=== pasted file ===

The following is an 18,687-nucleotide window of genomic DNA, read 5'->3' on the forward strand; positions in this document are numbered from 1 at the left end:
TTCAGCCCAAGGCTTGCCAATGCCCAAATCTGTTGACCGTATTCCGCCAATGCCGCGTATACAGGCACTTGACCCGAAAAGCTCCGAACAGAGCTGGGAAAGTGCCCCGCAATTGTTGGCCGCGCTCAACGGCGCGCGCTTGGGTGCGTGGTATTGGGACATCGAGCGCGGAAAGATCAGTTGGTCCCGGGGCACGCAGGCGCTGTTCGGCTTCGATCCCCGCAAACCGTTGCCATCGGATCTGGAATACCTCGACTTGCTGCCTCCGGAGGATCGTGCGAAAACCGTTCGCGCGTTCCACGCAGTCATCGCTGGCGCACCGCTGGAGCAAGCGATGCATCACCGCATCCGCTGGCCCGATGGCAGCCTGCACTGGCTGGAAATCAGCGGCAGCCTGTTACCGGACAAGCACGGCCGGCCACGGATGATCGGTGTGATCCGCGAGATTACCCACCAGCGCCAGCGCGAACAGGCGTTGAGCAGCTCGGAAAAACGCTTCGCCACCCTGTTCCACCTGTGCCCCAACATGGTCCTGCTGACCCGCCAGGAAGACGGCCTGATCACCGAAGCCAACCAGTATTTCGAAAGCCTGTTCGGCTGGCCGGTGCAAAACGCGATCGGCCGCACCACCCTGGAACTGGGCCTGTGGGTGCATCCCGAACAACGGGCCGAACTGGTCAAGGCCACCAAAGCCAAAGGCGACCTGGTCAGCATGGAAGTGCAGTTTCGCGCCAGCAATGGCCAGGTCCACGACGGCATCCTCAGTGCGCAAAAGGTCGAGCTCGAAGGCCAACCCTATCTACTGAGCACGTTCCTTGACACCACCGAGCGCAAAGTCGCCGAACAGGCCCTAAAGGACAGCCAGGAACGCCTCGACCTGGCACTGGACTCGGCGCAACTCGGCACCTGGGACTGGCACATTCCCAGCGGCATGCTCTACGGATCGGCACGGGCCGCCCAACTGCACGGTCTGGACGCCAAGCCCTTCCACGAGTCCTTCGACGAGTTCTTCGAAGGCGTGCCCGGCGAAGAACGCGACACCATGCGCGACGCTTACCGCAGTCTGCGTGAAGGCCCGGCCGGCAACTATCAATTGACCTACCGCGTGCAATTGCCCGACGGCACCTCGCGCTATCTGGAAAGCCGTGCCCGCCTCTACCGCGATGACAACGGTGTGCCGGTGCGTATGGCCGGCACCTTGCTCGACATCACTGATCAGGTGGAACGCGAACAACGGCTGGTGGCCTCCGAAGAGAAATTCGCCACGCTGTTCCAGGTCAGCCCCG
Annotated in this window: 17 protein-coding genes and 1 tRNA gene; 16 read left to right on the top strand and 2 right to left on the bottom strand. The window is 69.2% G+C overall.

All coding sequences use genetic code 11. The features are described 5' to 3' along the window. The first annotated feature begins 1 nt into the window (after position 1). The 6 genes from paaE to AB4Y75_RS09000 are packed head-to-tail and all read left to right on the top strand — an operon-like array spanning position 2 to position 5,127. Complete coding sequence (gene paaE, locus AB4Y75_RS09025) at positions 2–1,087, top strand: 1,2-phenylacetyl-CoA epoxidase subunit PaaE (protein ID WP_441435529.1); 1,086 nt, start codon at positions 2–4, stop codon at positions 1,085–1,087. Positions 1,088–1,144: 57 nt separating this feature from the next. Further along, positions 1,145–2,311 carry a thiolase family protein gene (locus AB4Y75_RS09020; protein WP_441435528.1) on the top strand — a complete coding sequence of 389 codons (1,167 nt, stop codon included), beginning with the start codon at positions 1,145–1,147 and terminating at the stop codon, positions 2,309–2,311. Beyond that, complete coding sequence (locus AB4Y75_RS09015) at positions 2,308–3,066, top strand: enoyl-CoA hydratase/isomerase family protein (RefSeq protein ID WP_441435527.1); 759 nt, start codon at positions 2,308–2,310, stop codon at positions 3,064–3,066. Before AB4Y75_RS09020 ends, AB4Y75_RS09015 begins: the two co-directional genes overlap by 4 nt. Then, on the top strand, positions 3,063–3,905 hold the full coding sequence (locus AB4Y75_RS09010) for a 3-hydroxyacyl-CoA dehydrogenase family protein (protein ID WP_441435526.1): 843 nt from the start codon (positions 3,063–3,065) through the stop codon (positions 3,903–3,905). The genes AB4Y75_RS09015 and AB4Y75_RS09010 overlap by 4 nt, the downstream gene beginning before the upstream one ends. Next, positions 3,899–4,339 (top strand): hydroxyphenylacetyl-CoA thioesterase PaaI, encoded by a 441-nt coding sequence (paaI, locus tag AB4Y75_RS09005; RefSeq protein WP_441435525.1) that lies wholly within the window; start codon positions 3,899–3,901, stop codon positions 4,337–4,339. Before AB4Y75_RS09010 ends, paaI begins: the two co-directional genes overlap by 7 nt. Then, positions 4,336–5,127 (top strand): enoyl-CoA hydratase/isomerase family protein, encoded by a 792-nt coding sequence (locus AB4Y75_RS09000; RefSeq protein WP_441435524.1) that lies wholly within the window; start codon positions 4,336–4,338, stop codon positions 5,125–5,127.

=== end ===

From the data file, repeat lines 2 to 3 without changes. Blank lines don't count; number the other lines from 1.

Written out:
TTCAGCCCAAGGCTTGCCAATGCCCAAATCTGTTGACCGTATTCCGCCAATGCCGCGTATACAGGCACTTGACCCGAAAAGCTCCGAACAGAGCTGGGAAAGTGCCCCGCAATTGTTGGCCGCGCTCAACGGCGCGCGCTTGGGTGCGTGGTATTGGGACATCGAGCGCGGAAAGATCAGTTGGTCCCGGGGCACGCAGGCGCTGTTCGGCTTCGATCCCCGCAAACCGTTGCCATCGGATCTGGAATACCTCGACTTGCTGCCTCCGGAGGATCGTGCGAAAACCGTTCGCGCGTTCCACGCAGTCATCGCTGGCGCACCGCTGGAGCAAGCGATGCATCACCGCATCCGCTGGCCCGATGGCAGCCTGCACTGGCTGGAAATCAGCGGCAGCCTGTTACCGGACAAGCACGGCCGGCCACGGATGATCGGTGTGATCCGCGAGATTACCCACCAGCGCCAGCGCGAACAGGCGTTGAGCAGCTCGGAAAAACGCTTCGCCACCCTGTTCCACCTGTGCCCCAACATGGTCCTGCTGACCCGCCAGGAAGACGGCCTGATCACCGAAGCCAACCAGTATTTCGAAAGCCTGTTCGGCTGGCCGGTGCAAAACGCGATCGGCCGCACCACCCTGGAACTGGGCCTGTGGGTGCATCCCGAACAACGGGCCGAACTGGTCAAGGCCACCAAAGCCAAAGGCGACCTGGTCAGCATGGAAGTGCAGTTTCGCGCCAGCAATGGCCAGGTCCACGACGGCATCCTCAGTGCGCAAAAGGTCGAGCTCGAAGGCCAACCCTATCTACTGAGCACGTTCCTTGACACCACCGAGCGCAAAGTCGCCGAACAGGCCCTAAAGGACAGCCAGGAACGCCTCGACCTGGCACTGGACTCGGCGCAACTCGGCACCTGGGACTGGCACATTCCCAGCGGCATGCTCTACGGATCGGCACGGGCCGCCCAACTGCACGGTCTGGACGCCAAGCCCTTCCACGAGTCCTTCGACGAGTTCTTCGAAGGCGTGCCCGGCGAAGAACGCGACACCATGCGCGACGCTTACCGCAGTCTGCGTGAAGGCCCGGCCGGCAACTATCAATTGACCTACCGCGTGCAATTGCCCGACGGCACCTCGCGCTATCTGGAAAGCCGTGCCCGCCTCTACCGCGATGACAACGGTGTGCCGGTGCGTATGGCCGGCACCTTGCTCGACATCACTGATCAGGTGGAACGCGAACAACGGCTGGTGGCCTCCGAAGAGAAATTCGCCACGCTGTTCCAGGTCAGCCCCG
Annotated in this window: 17 protein-coding genes and 1 tRNA gene; 16 read left to right on the top strand and 2 right to left on the bottom strand. The window is 69.2% G+C overall.